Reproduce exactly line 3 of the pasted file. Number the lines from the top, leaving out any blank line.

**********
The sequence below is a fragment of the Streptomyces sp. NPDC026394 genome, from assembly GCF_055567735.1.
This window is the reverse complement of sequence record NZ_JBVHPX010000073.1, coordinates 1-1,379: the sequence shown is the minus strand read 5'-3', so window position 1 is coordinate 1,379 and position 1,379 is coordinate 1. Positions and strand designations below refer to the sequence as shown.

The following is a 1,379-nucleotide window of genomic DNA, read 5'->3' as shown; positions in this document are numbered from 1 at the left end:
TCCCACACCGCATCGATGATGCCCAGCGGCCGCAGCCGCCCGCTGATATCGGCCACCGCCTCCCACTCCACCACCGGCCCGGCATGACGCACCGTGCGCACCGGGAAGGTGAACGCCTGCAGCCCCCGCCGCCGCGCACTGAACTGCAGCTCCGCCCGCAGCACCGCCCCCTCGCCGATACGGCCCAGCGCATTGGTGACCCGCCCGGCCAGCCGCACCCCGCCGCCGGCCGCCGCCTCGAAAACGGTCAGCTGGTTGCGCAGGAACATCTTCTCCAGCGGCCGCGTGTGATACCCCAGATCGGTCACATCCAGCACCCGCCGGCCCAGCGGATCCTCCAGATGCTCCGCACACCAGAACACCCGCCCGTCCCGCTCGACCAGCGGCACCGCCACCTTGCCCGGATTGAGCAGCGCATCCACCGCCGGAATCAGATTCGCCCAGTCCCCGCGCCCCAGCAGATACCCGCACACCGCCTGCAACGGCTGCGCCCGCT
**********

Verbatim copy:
The following is a 1,379-nucleotide window of genomic DNA, read 5'->3' as shown; positions in this document are numbered from 1 at the left end: